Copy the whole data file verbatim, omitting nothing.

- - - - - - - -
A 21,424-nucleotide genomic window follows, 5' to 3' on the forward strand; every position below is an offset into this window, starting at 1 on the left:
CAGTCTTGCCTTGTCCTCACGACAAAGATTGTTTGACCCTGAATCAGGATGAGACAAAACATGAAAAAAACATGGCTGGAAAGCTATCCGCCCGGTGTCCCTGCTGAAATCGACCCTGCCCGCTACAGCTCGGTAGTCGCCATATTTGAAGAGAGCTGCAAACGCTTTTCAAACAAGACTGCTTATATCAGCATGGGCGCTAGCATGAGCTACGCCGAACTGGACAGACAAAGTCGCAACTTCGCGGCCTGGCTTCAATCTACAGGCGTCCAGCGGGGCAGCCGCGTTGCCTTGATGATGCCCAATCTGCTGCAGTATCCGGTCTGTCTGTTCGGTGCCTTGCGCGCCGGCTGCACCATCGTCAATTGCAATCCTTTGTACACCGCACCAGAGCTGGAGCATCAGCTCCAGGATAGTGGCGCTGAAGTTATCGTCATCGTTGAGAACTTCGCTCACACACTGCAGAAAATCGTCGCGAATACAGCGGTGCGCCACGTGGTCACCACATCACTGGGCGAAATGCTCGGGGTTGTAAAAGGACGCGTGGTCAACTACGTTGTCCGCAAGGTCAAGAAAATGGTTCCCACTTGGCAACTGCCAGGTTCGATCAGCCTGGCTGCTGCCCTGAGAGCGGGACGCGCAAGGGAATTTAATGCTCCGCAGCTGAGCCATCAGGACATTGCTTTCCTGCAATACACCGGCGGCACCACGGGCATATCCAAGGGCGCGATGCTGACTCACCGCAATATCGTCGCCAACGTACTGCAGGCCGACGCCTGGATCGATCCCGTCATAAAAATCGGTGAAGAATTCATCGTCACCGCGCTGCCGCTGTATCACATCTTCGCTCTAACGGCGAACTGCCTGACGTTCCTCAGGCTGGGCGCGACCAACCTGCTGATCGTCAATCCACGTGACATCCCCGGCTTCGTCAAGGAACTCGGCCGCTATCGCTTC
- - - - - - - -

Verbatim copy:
A 21,424-nucleotide genomic window follows, 5' to 3' on the forward strand; every position below is an offset into this window, starting at 1 on the left:
CAGTCTTGCCTTGTCCTCACGACAAAGATTGTTTGACCCTGAATCAGGATGAGACAAAACATGAAAAAAACATGGCTGGAAAGCTATCCGCCCGGTGTCCCTGCTGAAATCGACCCTGCCCGCTACAGCTCGGTAGTCGCCATATTTGAAGAGAGCTGCAAACGCTTTTCAAACAAGACTGCTTATATCAGCATGGGCGCTAGCATGAGCTACGCCGAACTGGACAGACAAAGTCGCAACTTCGCGGCCTGGCTTCAATCTACAGGCGTCCAGCGGGGCAGCCGCGTTGCCTTGATGATGCCCAATCTGCTGCAGTATCCGGTCTGTCTGTTCGGTGCCTTGCGCGCCGGCTGCACCATCGTCAATTGCAATCCTTTGTACACCGCACCAGAGCTGGAGCATCAGCTCCAGGATAGTGGCGCTGAAGTTATCGTCATCGTTGAGAACTTCGCTCACACACTGCAGAAAATCGTCGCGAATACAGCGGTGCGCCACGTGGTCACCACATCACTGGGCGAAATGCTCGGGGTTGTAAAAGGACGCGTGGTCAACTACGTTGTCCGCAAGGTCAAGAAAATGGTTCCCACTTGGCAACTGCCAGGTTCGATCAGCCTGGCTGCTGCCCTGAGAGCGGGACGCGCAAGGGAATTTAATGCTCCGCAGCTGAGCCATCAGGACATTGCTTTCCTGCAATACACCGGCGGCACCACGGGCATATCCAAGGGCGCGATGCTGACTCACCGCAATATCGTCGCCAACGTACTGCAGGCCGACGCCTGGATCGATCCCGTCATAAAAATCGGTGAAGAATTCATCGTCACCGCGCTGCCGCTGTATCACATCTTCGCTCTAACGGCGAACTGCCTGACGTTCCTCAGGCTGGGCGCGACCAACCTGCTGATCGTCAATCCACGTGACATCCCCGGCTTCGTCAAGGAACTCGGCCGCTATCGCTTC